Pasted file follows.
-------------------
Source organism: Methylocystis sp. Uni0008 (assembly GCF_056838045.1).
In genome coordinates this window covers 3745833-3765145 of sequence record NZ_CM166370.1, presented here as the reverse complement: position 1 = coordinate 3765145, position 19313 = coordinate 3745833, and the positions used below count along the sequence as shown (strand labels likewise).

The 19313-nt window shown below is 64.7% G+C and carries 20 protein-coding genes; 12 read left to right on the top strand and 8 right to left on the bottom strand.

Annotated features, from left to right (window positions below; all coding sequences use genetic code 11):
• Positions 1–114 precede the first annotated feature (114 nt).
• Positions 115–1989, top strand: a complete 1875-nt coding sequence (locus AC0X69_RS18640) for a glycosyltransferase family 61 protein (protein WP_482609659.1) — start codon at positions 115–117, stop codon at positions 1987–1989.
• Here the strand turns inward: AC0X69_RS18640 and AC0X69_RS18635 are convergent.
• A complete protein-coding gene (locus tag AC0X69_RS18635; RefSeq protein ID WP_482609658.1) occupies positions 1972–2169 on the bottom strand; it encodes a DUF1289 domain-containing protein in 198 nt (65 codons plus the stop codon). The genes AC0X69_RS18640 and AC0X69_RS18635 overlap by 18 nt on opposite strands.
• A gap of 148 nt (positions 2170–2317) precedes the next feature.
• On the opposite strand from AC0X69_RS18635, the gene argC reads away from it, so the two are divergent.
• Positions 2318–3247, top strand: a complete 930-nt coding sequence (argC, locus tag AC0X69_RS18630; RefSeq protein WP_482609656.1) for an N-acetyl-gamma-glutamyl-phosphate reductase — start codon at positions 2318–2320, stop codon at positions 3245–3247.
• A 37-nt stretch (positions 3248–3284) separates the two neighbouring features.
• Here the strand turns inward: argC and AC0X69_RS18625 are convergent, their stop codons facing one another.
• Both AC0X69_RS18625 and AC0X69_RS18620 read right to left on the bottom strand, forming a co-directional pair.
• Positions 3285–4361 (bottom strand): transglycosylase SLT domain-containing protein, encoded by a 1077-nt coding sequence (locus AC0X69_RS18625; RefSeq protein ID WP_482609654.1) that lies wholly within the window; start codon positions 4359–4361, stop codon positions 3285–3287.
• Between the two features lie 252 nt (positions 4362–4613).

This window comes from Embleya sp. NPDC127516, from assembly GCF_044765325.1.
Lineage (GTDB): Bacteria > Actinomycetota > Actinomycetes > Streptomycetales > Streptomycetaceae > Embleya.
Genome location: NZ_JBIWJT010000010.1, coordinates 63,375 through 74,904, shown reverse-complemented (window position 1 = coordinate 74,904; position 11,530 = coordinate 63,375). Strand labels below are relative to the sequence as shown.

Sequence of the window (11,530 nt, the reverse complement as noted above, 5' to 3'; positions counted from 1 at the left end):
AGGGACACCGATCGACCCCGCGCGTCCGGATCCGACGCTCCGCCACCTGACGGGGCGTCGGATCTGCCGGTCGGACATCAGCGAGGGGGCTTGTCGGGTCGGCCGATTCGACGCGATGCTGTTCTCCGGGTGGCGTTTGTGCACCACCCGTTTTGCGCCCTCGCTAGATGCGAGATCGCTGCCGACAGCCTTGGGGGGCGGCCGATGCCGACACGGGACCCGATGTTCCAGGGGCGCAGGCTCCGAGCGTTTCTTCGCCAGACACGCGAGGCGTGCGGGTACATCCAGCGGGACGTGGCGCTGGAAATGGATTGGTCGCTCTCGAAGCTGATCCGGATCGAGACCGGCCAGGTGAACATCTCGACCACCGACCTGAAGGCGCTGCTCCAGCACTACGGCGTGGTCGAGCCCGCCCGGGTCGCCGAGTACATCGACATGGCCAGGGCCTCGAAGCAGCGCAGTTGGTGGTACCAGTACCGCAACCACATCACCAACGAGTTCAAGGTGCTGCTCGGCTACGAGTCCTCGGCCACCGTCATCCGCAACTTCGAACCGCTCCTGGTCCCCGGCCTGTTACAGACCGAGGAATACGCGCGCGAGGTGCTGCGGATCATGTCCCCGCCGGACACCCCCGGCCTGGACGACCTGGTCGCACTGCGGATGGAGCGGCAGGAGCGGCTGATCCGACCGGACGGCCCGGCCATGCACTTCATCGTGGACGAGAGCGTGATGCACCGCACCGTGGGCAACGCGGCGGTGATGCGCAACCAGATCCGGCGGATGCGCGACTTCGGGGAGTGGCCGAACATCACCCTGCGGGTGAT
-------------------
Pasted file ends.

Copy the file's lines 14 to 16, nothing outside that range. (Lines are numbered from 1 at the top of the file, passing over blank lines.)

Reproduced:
• Both AC0X69_RS18625 and AC0X69_RS18620 read right to left on the bottom strand, forming a co-directional pair.
• Positions 3285–4361 (bottom strand): transglycosylase SLT domain-containing protein, encoded by a 1077-nt coding sequence (locus AC0X69_RS18625; RefSeq protein ID WP_482609654.1) that lies wholly within the window; start codon positions 4359–4361, stop codon positions 3285–3287.
• Between the two features lie 252 nt (positions 4362–4613).